Edward Teller dies

Edward Teller died on September 9 at his home on the campus of Stanford University in California, having had a stroke a few days earlier, according to the Lawrence Livermore National Laboratory. Teller was instrumental in the development of the hydrogen bomb, having previously worked on the Manhattan atomic-bomb project during the Second World War. A passionate advocate of nuclear weapons, he angered many physicists after he gave evidence at the 1954 trial of Robert Oppenheimer, the leader of the Manhattan project, that led to Oppenheimer losing his security clearance.

Teller was born in Budapest, Hungary, in 1908. In 1930 he received a PhD in physics from the University of Leipzig in Germany, and then left Nazi Germany for Denmark. After working with Neils Bohr in Copenhagen and then living in England, he moved to the US in 1935. He carried out research for several years as a theoretical physicist and then in 1943 went to work on the Manhattan project at the Los Alamos Laboratory in New Mexico.

After the Second World War he concentrated on developing the hydrogen bomb, which had been proposed during the war to exploit the energy resulting from the fusion of light atoms. In 1952, the first explosion from such a bomb took place at the Eniwetok Island in the Pacific, and in the same year the Lawrence Livermore National Laboratory, as it is now known, was founded by Teller and Ernest Lawrence to develop the hydrogen bomb.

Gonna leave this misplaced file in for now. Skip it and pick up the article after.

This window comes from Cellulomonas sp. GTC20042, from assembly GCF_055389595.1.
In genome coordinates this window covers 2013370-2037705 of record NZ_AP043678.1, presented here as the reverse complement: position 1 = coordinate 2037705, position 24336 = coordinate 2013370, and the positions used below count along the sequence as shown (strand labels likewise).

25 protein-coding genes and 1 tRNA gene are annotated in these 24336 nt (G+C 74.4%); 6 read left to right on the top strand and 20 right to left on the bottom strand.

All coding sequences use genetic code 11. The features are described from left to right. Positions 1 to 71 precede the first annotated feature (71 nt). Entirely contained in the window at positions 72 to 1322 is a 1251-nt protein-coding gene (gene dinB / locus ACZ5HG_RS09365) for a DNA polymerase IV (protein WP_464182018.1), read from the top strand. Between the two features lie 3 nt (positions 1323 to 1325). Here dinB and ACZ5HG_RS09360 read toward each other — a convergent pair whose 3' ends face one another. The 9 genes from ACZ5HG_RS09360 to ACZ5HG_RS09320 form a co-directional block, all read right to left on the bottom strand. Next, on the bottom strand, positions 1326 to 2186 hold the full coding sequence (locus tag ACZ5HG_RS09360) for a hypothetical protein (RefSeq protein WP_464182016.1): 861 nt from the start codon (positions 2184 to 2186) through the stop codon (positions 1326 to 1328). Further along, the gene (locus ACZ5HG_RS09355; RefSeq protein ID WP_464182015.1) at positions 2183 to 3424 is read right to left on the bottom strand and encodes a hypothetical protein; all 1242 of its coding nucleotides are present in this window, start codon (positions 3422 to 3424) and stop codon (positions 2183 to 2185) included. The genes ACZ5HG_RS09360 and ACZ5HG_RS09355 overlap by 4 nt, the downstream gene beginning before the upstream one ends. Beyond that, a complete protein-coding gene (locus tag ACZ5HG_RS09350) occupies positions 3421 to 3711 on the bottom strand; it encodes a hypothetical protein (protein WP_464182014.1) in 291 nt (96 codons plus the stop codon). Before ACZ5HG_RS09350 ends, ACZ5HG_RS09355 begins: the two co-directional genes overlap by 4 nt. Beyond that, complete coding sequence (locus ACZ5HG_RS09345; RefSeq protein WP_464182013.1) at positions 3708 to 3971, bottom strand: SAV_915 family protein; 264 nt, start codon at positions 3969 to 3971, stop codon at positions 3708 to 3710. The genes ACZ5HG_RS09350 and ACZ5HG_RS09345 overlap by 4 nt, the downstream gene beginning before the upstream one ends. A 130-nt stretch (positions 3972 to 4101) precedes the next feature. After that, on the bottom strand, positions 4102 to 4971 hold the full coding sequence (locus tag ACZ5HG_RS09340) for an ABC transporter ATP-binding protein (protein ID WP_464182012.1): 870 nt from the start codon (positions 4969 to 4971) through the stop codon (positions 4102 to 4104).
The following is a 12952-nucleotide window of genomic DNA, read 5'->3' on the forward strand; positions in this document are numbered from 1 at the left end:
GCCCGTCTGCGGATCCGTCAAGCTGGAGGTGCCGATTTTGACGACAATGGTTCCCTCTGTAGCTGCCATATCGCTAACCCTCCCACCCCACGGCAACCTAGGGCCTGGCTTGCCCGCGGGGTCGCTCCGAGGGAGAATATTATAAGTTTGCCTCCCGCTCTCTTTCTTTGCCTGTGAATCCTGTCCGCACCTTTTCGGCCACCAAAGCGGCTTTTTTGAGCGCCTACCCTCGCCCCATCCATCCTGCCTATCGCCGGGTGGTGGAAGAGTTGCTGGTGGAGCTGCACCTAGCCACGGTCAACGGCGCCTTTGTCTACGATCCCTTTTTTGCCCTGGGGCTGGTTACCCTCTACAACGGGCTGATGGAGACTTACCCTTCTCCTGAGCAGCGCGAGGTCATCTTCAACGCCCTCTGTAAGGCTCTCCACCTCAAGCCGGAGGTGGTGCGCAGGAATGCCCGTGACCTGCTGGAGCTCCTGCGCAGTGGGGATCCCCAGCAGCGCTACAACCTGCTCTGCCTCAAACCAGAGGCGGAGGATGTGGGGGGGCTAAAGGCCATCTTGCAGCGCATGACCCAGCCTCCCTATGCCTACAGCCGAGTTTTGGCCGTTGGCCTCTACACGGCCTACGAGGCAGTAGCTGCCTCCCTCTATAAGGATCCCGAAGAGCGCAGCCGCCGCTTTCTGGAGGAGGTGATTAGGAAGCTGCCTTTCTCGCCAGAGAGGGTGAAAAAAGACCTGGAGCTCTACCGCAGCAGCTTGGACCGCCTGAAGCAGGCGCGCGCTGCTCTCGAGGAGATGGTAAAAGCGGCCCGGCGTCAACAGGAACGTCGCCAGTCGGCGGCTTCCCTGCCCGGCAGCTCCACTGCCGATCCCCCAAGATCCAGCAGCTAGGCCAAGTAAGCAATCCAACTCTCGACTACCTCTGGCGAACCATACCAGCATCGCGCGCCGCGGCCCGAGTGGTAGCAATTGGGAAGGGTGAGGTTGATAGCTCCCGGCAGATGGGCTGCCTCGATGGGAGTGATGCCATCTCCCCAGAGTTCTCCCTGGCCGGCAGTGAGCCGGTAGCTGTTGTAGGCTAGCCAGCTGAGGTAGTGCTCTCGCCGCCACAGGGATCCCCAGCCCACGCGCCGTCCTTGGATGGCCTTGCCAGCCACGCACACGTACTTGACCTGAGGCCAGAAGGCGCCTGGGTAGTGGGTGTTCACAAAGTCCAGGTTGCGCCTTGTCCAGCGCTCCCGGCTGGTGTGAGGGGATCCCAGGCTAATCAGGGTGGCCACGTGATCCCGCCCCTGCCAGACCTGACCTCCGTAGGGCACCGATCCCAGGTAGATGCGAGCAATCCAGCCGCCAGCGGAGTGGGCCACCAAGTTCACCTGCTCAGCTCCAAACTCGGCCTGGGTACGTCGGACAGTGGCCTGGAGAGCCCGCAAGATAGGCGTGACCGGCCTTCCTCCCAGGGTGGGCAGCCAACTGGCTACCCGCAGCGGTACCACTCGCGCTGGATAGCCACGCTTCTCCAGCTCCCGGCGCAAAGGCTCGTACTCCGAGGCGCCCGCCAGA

Teller was director of Lawrence Livermore from 1958 to 1960, and then served as associate director for physics until his formal retirement in 1977. He was appointed emeritus director of the lab and senior research fellow at the Hoover Institution, positions that he held until his death. In the 1980s he advocated the development of a ballistic missile defence system. Teller received numerous awards during his career, including the prestigious Presidential Medal of Freedom, awarded to him this year by President Bush.


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